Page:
The treasurer land of Tripura conserves various pesticidal plants and a handful of technologies for pest management through indigenous means. Through trial and error, farmers have developed many management practices traditionally to protect crops from various pests and diseases. Transcription and transmission of such age-old knowledge from generation to generation are most commonly found in this area with the undeveloped backgrounds. Nonetheless, scientific validation, systemic incorporation, and sustainable application of IPPP on insect pest management in light of modern technology are the challenges of the present scientific era. To meet these challenges, a strong and information-rich data bank is required to be built. Concerning natural resource-richness and existing indigenous knowledge, the Tripura region of northeastern part of India has a clear-cut competitive advantage globally. Crop diversity vis-a-vis insect pest diversity exhibits higher magnitude in Tripura. Occurrence, population density, varying life cycle stages, and host specificity of various pests present a mammoth challenge to the scientific community for formulating environmentally sustainable management methods. Transfer of technology from the laboratory to the farmers’ field also requires enough time and opportunity. This backdrop presented the platform for IPPP to take over the stage as the easiest and earliest available remedy to tackle the insect pest problems. Undoubtedly, the benefits of technology should be handed over to the rural poor across the country and the diffusion of sustainable technology among needy growers. The World Summit on Sustainable Development held at Johannesburg in South Africa in 2002 has strongly advocated using the local indigenous knowledge in crop husbandry practices.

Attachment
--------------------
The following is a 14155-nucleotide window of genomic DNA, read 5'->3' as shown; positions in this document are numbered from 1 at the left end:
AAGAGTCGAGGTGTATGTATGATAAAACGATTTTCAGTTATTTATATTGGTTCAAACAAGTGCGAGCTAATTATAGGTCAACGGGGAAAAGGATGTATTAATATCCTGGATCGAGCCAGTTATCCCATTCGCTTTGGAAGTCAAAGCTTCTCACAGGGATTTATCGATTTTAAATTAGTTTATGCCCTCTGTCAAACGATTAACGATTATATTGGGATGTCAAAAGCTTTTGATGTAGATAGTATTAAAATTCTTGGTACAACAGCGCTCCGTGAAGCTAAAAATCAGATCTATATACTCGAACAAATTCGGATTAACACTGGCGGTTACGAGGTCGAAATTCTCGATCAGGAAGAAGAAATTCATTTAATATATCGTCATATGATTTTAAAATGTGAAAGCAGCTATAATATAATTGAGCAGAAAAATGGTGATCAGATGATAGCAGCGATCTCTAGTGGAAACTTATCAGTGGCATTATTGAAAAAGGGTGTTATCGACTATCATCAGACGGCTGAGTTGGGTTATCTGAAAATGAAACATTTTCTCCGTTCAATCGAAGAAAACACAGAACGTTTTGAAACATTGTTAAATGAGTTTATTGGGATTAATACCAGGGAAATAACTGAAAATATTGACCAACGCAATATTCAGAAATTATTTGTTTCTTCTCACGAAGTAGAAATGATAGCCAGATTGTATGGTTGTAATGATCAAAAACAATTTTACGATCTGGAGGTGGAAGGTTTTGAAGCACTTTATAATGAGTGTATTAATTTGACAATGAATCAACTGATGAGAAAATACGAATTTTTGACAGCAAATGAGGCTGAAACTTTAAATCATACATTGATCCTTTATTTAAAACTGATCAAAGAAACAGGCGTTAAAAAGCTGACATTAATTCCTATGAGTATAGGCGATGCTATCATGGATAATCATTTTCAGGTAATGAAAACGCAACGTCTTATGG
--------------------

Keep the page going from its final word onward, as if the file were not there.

Although ethnic groups reported a scattered knowledge of the indigenous insect pest management practices from northeastern India [7, 10], detailed synthesized information of the Tripura region remained unexplored and largely obscured. Thus, there is a scope for using them to develop many lowcost eco-friendly pestmanagement strategies. Although the advanced technology of pest management has been globally disseminated, tailoring the knowledge, including coordinating with indigenous knowledge for practical application at the local level, is scare and getting momentum slowly but steadily among the end-users. Hence, in this backdrop, the current study aimed to investigate carefully, collect, analyze, and record the indigenous knowledge about plant protection practices followed by ethnic growers of Tripura that may combat the insect pests’ issues in various agro-ecosystems. Therefore, the present study was undertaken to the systematically synthesize IPPP practiced in this region. This approach could be the first report of the IPPP from Tripura. The present study focused on the hypothesis that the IPPP used field and adoption level of respondents as a function of informant-specific explanatory variables such as age, education level, occupation category, gender, location, and house types. Moreover, this synthesized collection of protection measures followed by local people will help to propose an action paradigm for preservation, diffusion, and extension of desirable insect pest management tactics for the benefit of the local community, farmers of the nation, and the globe. These sustainable technologies could provide the key guidance for an effective and sustainable solution for agricultural insect pest management. Further, it could be incorporated to advance pest management practices to enhance its efficiency for assured and eco-friendly food production.